To make the picture even more “incorrect,” the achiever definitely does not lead a “balanced life.” If the person is not compulsive-obsessive enough, then s/he is not abnormal enough to accomplish anything out of the ordinary, at least in areas that require many years just to master the craft (the usual rule is that it takes ten years of disciplined daily effort; with poetry, it may take longer – note that there are no child prodigies in poetry). 

I also think that the right trauma (again, I emphasize that it does not have to be childhood) makes a poet's poem more urgent, full of emotional intensity. And intensity is one criterion I go by when I ponder a young poet's potential. 

Here is Una Hynum's poem that touches on (without naming it) her father's alcoholism: 

The Blueberry Pickers
Up where the blueberries grow
on tall bushes, my mother
in shorts and halter is picking
rhythmically, her breasts swing
heavy and the pail is quietly full.

At the edge of the shadowy woods
I sit on the ground among the low bushes,
eating as many berries as I pick
so each one I keep resounds
on the bottom of my galvanized pail,
a knell that tells my mother
I am not doing the job, which is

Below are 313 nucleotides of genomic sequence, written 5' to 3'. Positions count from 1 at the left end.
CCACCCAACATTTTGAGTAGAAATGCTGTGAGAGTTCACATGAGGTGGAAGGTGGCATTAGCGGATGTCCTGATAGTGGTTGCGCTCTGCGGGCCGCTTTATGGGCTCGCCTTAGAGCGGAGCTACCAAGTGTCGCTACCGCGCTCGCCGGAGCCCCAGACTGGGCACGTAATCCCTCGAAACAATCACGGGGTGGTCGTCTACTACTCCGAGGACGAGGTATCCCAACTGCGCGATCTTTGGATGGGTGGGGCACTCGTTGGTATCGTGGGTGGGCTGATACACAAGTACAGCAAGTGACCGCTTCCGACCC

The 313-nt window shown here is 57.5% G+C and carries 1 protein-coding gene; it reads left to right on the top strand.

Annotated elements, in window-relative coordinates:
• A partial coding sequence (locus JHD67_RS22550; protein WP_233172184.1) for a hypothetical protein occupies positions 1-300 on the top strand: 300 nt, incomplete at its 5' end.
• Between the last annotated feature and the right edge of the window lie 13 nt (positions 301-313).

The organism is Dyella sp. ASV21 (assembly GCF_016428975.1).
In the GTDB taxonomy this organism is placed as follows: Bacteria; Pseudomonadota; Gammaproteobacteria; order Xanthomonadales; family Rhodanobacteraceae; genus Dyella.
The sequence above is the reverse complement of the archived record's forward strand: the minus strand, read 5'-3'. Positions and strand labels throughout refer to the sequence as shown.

to pick enough berries for dinner.

The sky is blue like the sheen of my berries.
Her berries, the ones too high for me
to reach, are darker like storm clouds.
Are you hot? she asks, but she
is thinking of the wash she should
be doing, the sun brushing her shoulders
with its bronze of heat.
She is sweating, smells of menthol cigarettes
the doctor prescribed to calm  her nerves.

Lately she is not really here with me,
as if my father is the child.
I am hot, and sticky and ants
are crawling on my legs. I don’t
answer her question – just look deep
into the blue cluster that finally
covers the bottom of my pail.

Why does she cringe when he comes
in the door? Why must I be rushed
to bed when the sun is still up,
the air rich with electricity,
distant thunder and the mournful
sound of a whippoorwill.

            ~ Una Hynum
Now, on the angel side (much of material on creativity reads like a devil’s bargain) – what about the supportive person or persons? Isn't there always someone during the formative years whose believes in the gifted child's potential and nurtures his or her talent? 

This may be true for most. However, as someone who’s found waiting for the right teacher to be just like waiting for the Prince, I was glad to have come across a more complicated paradigm that finally fit my personal history. Oddly enough, instead of mentors, I kept hitting on “anti-mentors,” the foremost among them being a mother-figure at UCLA who told me I had no talent. She was the one who delivered what the visionary writer P.K. Dick calls the “sentence that kills.” If you are lucky, you will eventually meet a person who will deliver the antidote, Dick says. Three painful years later, I fell in love with a man to whom I wrote a few letters while out of town. He told me, “I was about to break off with you, but those letters were an eye-opener: you have talent!” Now I know that statements about talent are pretty meaningless, since talent takes so much development, but back then that was exactly the antidote I needed.